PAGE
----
Small companies increase agility and enhance decision making with low-cost Business Intelligence
It’s getting easier to access real-time data, but the big question is: how can small businesses make the most of it? Today, tools like Microsoft Power BI are transforming analytics, reporting and decision-making. By capturing data from multiple platforms and merging it into one application, employees with basic Excel skills can dissect data. But they can also monitor progress in real time against business goals and key performance indicators. With pro-active decision-making, small businesses are transforming their agility, responding faster to customer trends and seizing competitive advantage.
Small business — big data
The lure of Business Intelligence (BI) is growing fast. Today, it’s becoming easier to integrate databases and then build a basic BI capability. Meanwhile, the sheer volume of data captured even by small businesses makes these databases a gold-mine of information. The result: more companies are moving from advanced analytics tools to BI capabilities that transform real-time decision making.
Client:3E Advantage, BWAA, Richard Crookes Constructions
Time To read4
Sector:Financial Services, Not-For-Profit, Construction
In response, systems suppliers like Microsoft are transforming usability. Intuitive data-visualisation tools mean most Excel-familiar workers can interrogate data and build stunning charts. Creating bespoke reports and dashboards is no longer a niche skill. As employees take the initiative with live data in their everyday jobs, demand for BI is growing fast.
At ECLEVA, we see an increasing number of small businesses who want to use BI to improve productivity. Chief Executive, Patrick Northcott, explains: “Today, creating a BI proof-of-concept is generally very easy so customers can instantly grasp the potential. Microsoft creates BI content packs for small-business accounting Packages like Xero, and this means initiating BI takes very little time — especially in a business-to-business scenario.”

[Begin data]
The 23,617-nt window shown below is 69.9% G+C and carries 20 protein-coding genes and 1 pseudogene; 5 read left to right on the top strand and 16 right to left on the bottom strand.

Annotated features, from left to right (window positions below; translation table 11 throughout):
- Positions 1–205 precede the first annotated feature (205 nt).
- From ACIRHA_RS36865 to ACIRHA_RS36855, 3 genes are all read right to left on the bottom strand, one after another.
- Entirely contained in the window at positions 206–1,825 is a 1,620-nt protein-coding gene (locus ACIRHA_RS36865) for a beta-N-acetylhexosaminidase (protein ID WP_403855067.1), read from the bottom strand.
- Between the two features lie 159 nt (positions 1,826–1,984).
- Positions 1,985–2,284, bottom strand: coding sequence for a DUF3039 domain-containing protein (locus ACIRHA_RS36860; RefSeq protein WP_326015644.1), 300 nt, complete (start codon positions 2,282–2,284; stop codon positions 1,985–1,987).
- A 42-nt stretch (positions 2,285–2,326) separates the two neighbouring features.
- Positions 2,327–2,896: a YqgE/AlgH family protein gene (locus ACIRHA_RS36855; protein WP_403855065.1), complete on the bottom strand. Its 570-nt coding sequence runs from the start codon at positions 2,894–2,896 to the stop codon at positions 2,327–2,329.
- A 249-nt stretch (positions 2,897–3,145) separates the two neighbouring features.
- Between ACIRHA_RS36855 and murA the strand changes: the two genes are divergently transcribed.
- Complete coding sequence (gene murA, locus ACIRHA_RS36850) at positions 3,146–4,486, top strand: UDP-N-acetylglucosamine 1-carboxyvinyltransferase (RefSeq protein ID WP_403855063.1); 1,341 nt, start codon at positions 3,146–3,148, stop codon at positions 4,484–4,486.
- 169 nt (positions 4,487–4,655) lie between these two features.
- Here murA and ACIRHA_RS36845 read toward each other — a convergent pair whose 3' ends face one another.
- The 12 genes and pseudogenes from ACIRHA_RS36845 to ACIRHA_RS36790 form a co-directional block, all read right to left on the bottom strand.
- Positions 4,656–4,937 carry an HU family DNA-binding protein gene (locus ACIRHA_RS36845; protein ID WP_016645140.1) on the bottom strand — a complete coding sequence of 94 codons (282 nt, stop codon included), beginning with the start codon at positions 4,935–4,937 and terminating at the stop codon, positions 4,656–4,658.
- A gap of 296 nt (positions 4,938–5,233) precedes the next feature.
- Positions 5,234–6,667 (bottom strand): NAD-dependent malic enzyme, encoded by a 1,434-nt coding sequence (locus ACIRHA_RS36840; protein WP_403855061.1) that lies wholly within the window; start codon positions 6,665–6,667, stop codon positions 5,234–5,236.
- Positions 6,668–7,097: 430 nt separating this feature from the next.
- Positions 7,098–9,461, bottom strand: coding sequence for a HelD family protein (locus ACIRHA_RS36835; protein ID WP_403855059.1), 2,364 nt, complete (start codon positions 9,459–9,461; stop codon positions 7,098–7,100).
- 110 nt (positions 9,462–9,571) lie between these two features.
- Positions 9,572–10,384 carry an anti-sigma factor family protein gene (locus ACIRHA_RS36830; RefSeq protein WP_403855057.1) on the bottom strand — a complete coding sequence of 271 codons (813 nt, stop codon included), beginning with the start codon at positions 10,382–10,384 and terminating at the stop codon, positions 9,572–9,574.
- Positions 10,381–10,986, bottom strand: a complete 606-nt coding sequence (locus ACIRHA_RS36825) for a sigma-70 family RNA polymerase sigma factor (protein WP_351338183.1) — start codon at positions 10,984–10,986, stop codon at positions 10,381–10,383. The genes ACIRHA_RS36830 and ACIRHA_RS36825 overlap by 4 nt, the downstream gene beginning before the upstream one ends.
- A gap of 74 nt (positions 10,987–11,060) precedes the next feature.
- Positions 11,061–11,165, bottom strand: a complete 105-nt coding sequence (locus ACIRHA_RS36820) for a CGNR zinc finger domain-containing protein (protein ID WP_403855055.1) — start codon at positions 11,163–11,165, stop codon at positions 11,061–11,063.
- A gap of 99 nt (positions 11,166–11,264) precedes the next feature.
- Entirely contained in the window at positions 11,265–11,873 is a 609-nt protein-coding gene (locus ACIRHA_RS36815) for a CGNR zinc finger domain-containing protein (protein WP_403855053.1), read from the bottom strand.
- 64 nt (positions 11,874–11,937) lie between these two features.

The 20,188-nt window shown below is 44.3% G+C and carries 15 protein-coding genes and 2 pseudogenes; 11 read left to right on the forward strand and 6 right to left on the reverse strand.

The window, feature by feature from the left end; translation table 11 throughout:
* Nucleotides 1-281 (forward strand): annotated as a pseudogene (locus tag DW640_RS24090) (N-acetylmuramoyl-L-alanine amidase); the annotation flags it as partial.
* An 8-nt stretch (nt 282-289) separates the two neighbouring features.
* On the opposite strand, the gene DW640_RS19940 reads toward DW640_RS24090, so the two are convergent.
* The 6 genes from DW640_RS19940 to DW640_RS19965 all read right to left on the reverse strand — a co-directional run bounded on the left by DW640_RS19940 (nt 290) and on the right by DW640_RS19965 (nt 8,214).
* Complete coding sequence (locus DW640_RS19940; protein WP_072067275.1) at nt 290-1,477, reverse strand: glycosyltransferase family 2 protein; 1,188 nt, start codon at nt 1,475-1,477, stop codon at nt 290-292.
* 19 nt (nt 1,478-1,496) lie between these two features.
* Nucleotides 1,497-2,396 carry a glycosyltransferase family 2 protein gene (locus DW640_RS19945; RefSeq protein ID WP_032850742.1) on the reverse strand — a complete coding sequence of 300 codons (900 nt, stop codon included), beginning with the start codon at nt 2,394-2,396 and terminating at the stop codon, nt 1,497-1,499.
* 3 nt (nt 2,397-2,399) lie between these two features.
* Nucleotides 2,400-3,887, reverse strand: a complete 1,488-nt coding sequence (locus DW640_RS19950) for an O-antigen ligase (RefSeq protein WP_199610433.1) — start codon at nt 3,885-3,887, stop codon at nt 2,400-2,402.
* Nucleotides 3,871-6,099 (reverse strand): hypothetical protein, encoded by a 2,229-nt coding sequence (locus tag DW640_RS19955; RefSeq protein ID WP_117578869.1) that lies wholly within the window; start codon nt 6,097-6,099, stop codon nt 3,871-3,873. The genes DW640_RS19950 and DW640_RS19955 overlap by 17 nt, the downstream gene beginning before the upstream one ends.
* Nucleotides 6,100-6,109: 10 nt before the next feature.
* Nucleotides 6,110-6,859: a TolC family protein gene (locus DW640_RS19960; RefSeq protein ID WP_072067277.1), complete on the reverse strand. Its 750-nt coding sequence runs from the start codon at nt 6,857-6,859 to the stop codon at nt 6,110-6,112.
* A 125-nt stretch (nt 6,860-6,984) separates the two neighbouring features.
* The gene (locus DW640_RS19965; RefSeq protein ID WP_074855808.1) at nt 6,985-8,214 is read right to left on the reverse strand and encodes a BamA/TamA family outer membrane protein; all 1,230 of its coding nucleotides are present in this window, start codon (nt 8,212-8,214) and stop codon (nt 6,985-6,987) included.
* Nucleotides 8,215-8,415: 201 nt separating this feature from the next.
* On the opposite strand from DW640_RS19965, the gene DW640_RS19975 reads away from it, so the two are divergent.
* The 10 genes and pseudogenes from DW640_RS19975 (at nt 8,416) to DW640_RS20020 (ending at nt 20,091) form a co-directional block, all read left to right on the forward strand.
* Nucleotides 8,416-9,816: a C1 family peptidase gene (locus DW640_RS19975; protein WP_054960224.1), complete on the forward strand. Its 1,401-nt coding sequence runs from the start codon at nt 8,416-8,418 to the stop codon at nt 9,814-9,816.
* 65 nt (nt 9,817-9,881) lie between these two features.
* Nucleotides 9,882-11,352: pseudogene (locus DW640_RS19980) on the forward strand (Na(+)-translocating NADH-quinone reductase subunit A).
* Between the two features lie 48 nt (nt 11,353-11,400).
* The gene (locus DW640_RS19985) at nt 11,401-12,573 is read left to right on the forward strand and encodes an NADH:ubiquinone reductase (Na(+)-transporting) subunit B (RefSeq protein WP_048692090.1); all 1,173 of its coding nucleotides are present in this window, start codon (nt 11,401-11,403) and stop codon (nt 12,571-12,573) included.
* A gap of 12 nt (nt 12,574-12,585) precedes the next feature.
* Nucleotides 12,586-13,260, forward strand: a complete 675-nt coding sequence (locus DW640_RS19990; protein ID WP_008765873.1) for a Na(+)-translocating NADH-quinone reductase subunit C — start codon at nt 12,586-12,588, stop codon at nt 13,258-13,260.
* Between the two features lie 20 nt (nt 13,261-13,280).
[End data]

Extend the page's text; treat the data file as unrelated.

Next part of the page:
ECLEVA recently helped three small businesses implement BI to overcome major challenges. One client, an asset-finance company called 3E, wanted to enable all its stakeholders ‒ equipment suppliers, lenders and service providers ‒ to analyse contract performance in real time. Baptists World Aid Australia (BWAA), wanted to improve reporting for child-sponsorship programs in developing countries. And construction company, Richard Crookes Constructions, wanted real-time insights into construction-site spending and activity.
“Each of these clients faced challenges where we know BI can provide a highly cost-effective solution,” says Patrick. “These challenges include: where manual reporting is highly timeconsuming; where companies struggle with strategic decision making; and where organisations want to engage more dynamically with customers and stakeholders.”
Business Intelligence is democratising analysis and transforming decision-making. With Power BI, virtually anyone can create valuable and insightful realtime reports with alerts. This empowers workers to react faster and work more dynamically.